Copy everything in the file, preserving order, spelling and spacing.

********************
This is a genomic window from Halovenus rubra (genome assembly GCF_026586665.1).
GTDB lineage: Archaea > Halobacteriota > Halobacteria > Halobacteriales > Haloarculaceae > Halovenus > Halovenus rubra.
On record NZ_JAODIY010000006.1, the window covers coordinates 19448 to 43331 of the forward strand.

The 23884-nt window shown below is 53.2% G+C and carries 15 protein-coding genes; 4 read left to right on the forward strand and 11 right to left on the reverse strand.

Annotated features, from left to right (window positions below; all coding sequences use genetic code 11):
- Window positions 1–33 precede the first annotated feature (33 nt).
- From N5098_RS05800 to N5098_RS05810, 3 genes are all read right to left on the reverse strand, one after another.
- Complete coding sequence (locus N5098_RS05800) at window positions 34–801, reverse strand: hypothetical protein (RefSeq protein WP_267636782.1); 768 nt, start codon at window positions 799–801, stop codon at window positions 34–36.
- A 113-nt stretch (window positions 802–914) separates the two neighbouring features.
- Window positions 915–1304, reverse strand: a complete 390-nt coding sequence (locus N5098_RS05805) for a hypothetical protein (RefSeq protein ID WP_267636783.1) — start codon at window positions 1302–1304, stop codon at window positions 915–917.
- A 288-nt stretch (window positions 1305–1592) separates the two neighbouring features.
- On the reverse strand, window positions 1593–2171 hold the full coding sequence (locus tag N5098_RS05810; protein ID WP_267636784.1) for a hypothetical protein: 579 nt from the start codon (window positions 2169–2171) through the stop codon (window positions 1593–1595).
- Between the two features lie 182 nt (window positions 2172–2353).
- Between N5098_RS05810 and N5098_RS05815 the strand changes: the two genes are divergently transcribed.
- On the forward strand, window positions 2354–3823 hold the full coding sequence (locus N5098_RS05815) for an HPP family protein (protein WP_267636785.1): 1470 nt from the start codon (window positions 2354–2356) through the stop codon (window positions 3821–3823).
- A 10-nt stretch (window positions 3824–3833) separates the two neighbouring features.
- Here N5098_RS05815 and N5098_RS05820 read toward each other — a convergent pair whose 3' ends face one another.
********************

This is a genomic window from Halovenus rubra (genome assembly GCF_026586665.1).
GTDB lineage: Archaea > Halobacteriota > Halobacteria > Halobacteriales > Haloarculaceae > Halovenus > Halovenus rubra.
On record NZ_JAODIY010000006.1, the window covers coordinates 19448 to 43331 of the forward strand.

The 23884-nt window shown below is 53.2% G+C and carries 15 protein-coding genes; 4 read left to right on the forward strand and 11 right to left on the reverse strand.

Annotated features, from left to right (window positions below; all coding sequences use genetic code 11):
- Window positions 1–33 precede the first annotated feature (33 nt).
- From N5098_RS05800 to N5098_RS05810, 3 genes are all read right to left on the reverse strand, one after another.
- Complete coding sequence (locus N5098_RS05800) at window positions 34–801, reverse strand: hypothetical protein (RefSeq protein WP_267636782.1); 768 nt, start codon at window positions 799–801, stop codon at window positions 34–36.
- A 113-nt stretch (window positions 802–914) separates the two neighbouring features.
- Window positions 915–1304, reverse strand: a complete 390-nt coding sequence (locus N5098_RS05805) for a hypothetical protein (RefSeq protein ID WP_267636783.1) — start codon at window positions 1302–1304, stop codon at window positions 915–917.
- A 288-nt stretch (window positions 1305–1592) separates the two neighbouring features.
- On the reverse strand, window positions 1593–2171 hold the full coding sequence (locus tag N5098_RS05810; protein ID WP_267636784.1) for a hypothetical protein: 579 nt from the start codon (window positions 2169–2171) through the stop codon (window positions 1593–1595).
- Between the two features lie 182 nt (window positions 2172–2353).
- Between N5098_RS05810 and N5098_RS05815 the strand changes: the two genes are divergently transcribed.
- On the forward strand, window positions 2354–3823 hold the full coding sequence (locus N5098_RS05815) for an HPP family protein (protein WP_267636785.1): 1470 nt from the start codon (window positions 2354–2356) through the stop codon (window positions 3821–3823).
- A 10-nt stretch (window positions 3824–3833) separates the two neighbouring features.
- Here N5098_RS05815 and N5098_RS05820 read toward each other — a convergent pair whose 3' ends face one another.